The world's first wiki where authorship really matters (Nature Genetics, 2008). Due credit and reputation for authors. Imagine a global collaborative knowledge base for original thoughts. Search thousands of articles and collaborate with scientists around the globe.

wikigene or wiki gene protein drug chemical gene disease author authorship tracking collaborative publishing evolutionary knowledge reputation system wiki2.0 global collaboration genes proteins drugs chemicals diseases compound
Hoffmann, R. A wiki for the life sciences where authorship matters. Nature Genetics (2008)

Fas ligand engagement of resident peritoneal macrophages in vivo induces apoptosis and the production of neutrophil chemotactic factors.

Fas ligand (FasL) is a potent proapoptotic type-II transmembrane protein that can cause cell death in Fas+ target populations. Despite the presumed "silent" nature of apoptotic cell death, forced expression of FasL can induce a dramatic inflammatory response. To elucidate the in vivo mechanism(s) linking FasL and inflammation, we used a membrane-bound cell-free form of FasL (mFasL-vesicle preparation (VP)). We found that i.p. injection of FasL-microvesicles led to the rapid activation and subsequent demise of Mac1(high) resident peritoneal macrophages. Apoptosis of Mac1(high) peritoneal macrophages was observed within 0.5 h of mFasL-VP injection and correlated with the detection of increased macrophage inflammatory protein (MIP)-2 levels in peritoneal lavage fluid as well as induced RNA expression of IL-1beta, MIP-2, MIP-1alpha, and MIP-1beta. In vitro culture of purified peritoneal populations identified Mac1(high) cells as the major cytokine/chemokine producers in response to mFasL-VP. Purified Mac1(high) cells exposed to FasL could restore the ability of Fas-deficient mice to mount an inflammatory response. Our data demonstrate that the FasL-mediated inflammatory response starts with the production of proinflammatory mediators by preapoptotic resident tissue macrophages and suggest a general mechanism responsible for neutrophil inflammation seen in cases of FasL-expressing allografts.[1]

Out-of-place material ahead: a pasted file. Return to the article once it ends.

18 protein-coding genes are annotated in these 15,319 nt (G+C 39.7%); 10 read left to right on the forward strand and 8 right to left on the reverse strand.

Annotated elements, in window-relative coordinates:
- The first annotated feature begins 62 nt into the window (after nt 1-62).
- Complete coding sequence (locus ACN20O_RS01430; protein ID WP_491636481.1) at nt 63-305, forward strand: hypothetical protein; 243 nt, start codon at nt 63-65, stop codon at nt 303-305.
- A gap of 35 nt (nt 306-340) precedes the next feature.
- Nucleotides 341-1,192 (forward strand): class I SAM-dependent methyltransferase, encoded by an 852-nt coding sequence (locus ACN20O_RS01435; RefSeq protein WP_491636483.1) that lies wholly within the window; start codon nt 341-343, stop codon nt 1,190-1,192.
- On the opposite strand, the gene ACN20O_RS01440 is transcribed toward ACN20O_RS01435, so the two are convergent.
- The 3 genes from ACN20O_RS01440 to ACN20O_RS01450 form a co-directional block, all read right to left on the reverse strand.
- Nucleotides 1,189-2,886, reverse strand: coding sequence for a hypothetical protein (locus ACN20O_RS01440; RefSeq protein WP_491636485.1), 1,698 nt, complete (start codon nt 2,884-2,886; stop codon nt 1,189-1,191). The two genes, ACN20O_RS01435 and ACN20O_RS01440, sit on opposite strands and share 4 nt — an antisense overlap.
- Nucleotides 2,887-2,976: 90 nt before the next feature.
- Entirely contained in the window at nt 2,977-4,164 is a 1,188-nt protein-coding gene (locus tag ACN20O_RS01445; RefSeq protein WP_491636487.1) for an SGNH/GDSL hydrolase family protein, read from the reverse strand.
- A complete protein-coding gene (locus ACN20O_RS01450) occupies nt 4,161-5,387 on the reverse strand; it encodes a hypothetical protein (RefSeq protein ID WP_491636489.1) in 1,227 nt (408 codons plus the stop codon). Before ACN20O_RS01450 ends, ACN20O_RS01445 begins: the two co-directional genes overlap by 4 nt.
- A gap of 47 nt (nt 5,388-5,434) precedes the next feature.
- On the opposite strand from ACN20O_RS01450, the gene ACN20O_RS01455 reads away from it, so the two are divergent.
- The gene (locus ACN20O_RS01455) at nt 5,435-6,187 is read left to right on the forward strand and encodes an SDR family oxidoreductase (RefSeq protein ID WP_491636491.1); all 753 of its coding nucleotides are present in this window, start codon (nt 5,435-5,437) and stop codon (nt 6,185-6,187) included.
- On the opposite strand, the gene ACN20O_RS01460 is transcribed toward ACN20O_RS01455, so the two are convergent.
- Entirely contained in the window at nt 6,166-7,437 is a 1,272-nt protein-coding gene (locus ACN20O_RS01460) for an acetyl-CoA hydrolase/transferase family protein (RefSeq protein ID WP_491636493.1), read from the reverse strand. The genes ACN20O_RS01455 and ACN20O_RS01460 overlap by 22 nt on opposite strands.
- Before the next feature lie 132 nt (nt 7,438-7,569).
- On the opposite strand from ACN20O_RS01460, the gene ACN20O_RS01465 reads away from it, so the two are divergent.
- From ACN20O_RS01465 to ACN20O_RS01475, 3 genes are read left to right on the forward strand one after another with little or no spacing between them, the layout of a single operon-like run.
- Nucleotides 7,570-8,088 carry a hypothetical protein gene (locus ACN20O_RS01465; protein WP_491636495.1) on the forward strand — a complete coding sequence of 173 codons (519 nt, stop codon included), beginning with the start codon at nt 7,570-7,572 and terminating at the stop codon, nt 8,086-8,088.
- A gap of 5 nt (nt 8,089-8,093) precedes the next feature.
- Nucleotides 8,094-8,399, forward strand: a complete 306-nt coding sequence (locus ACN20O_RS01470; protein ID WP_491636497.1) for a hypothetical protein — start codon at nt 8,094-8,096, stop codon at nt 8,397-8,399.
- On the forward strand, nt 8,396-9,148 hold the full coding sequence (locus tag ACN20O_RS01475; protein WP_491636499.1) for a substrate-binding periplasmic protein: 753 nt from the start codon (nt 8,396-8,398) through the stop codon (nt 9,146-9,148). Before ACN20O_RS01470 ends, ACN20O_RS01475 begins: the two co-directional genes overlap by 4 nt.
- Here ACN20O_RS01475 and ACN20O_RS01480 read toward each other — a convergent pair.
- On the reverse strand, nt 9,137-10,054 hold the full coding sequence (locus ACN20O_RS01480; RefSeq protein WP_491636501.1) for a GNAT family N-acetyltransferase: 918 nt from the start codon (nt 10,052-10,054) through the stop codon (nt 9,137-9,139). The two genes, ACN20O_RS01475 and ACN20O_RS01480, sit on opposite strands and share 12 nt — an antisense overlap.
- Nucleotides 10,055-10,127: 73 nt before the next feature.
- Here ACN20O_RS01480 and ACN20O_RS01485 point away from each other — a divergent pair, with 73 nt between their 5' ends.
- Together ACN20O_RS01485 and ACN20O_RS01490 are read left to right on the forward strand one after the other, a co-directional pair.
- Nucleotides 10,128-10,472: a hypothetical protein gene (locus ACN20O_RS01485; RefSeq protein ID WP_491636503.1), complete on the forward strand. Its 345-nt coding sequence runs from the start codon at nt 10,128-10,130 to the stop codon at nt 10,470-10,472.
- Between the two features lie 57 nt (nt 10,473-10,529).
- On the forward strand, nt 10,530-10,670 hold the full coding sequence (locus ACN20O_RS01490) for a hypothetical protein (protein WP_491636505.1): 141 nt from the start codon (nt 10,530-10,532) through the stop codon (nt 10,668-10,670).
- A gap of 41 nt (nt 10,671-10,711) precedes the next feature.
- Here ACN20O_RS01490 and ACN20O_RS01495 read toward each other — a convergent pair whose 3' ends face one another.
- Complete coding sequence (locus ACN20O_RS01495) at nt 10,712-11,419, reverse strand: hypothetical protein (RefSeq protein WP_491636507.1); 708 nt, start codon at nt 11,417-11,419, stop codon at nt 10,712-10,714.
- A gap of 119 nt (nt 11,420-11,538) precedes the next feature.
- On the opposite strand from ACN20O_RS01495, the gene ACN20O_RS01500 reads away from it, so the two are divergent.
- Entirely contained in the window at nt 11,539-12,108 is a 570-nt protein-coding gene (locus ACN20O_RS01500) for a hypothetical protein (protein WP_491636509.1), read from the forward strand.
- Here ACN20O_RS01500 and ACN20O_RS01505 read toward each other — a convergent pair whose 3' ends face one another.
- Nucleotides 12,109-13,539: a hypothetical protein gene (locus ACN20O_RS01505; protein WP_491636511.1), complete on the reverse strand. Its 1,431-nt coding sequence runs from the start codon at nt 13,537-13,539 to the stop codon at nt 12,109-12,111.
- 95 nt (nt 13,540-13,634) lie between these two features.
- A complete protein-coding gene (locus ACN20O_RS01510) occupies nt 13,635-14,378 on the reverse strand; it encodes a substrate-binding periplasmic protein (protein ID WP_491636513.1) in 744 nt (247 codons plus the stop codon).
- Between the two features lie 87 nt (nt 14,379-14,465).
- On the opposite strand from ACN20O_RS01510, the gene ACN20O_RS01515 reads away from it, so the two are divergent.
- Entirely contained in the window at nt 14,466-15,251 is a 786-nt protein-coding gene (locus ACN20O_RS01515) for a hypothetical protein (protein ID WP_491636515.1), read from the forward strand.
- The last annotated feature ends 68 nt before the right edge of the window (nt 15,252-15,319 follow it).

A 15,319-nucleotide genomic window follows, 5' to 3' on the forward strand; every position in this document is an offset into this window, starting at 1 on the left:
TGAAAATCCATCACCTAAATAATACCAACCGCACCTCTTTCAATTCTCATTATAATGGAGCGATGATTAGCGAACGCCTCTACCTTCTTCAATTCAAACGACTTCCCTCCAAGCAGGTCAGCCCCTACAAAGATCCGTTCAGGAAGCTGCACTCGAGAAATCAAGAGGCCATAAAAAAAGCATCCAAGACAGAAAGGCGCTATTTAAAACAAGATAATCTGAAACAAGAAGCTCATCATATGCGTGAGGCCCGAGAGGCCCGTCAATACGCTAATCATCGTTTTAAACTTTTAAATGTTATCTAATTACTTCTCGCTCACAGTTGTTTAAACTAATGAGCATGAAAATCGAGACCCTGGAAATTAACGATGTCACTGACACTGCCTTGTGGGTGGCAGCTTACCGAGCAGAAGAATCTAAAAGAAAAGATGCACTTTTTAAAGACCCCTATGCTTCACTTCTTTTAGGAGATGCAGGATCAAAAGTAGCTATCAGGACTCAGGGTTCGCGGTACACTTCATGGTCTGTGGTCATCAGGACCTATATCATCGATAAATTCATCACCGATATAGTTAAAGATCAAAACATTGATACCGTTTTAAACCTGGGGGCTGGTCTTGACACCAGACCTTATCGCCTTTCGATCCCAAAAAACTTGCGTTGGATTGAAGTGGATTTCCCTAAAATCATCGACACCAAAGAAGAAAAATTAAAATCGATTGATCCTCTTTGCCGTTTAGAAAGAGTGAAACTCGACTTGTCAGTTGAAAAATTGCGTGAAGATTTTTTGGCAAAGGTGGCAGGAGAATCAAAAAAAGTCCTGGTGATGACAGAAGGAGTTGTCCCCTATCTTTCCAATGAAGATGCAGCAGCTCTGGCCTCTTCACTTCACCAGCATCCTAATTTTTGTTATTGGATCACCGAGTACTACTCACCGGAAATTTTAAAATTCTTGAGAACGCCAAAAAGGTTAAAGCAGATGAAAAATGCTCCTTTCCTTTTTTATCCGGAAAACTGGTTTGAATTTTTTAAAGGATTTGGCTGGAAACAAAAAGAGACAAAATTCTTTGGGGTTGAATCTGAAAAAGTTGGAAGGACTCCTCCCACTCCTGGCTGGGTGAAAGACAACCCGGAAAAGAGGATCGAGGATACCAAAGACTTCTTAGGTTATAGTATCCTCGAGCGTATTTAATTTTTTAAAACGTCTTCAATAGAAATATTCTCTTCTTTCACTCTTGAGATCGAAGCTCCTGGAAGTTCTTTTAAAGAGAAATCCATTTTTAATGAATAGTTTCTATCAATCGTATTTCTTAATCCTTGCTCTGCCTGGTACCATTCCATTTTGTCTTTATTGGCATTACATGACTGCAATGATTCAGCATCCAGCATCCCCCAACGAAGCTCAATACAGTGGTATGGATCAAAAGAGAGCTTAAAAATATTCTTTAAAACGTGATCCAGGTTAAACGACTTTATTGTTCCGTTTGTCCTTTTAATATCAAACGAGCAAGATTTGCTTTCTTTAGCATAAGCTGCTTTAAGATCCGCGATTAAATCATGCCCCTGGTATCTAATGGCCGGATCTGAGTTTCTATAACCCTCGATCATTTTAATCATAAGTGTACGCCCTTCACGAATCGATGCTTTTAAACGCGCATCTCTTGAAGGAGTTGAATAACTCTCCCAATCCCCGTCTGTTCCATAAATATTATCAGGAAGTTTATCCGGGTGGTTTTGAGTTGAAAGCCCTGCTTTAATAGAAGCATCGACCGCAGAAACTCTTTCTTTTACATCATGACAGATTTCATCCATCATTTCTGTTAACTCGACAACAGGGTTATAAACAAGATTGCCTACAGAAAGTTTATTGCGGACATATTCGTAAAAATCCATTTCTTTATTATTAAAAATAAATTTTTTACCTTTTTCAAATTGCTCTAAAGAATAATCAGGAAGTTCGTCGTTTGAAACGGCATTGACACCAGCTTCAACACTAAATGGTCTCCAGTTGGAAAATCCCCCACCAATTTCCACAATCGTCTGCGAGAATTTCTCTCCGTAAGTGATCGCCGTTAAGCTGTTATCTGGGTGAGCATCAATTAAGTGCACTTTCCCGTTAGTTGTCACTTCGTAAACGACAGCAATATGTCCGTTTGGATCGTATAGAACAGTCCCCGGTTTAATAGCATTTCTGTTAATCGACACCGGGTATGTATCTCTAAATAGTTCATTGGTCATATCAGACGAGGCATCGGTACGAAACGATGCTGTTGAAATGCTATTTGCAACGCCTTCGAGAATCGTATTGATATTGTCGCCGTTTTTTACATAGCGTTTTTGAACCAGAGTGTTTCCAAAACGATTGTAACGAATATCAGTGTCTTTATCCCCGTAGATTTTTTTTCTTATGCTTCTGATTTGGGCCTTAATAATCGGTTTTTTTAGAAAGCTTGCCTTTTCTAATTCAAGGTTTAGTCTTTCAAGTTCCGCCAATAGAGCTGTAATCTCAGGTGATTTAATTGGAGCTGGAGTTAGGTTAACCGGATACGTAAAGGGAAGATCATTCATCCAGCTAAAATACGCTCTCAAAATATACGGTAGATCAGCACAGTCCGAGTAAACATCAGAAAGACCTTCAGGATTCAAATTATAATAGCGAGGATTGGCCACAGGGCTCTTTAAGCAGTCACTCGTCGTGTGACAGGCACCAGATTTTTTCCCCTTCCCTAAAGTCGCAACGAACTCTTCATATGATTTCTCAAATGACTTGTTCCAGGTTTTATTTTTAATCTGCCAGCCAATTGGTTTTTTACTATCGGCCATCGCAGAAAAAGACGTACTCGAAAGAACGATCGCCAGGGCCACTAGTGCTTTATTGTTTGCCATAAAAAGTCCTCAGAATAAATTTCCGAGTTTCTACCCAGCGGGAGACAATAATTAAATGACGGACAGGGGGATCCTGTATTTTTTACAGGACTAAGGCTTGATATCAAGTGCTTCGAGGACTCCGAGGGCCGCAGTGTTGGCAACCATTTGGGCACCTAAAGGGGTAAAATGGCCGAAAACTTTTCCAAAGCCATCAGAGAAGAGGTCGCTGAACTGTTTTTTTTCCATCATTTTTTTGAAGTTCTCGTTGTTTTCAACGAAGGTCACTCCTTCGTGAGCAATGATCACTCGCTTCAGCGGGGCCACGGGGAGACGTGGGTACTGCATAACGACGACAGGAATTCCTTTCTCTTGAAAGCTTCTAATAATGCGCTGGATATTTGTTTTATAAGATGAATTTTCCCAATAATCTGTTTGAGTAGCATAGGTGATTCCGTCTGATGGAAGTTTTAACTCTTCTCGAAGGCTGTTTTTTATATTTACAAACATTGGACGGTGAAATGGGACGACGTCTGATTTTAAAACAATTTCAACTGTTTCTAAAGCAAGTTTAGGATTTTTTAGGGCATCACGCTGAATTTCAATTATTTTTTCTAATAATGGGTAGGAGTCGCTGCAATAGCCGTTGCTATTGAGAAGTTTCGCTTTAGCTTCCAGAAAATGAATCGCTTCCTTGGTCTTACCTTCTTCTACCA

WikiGenes - Universities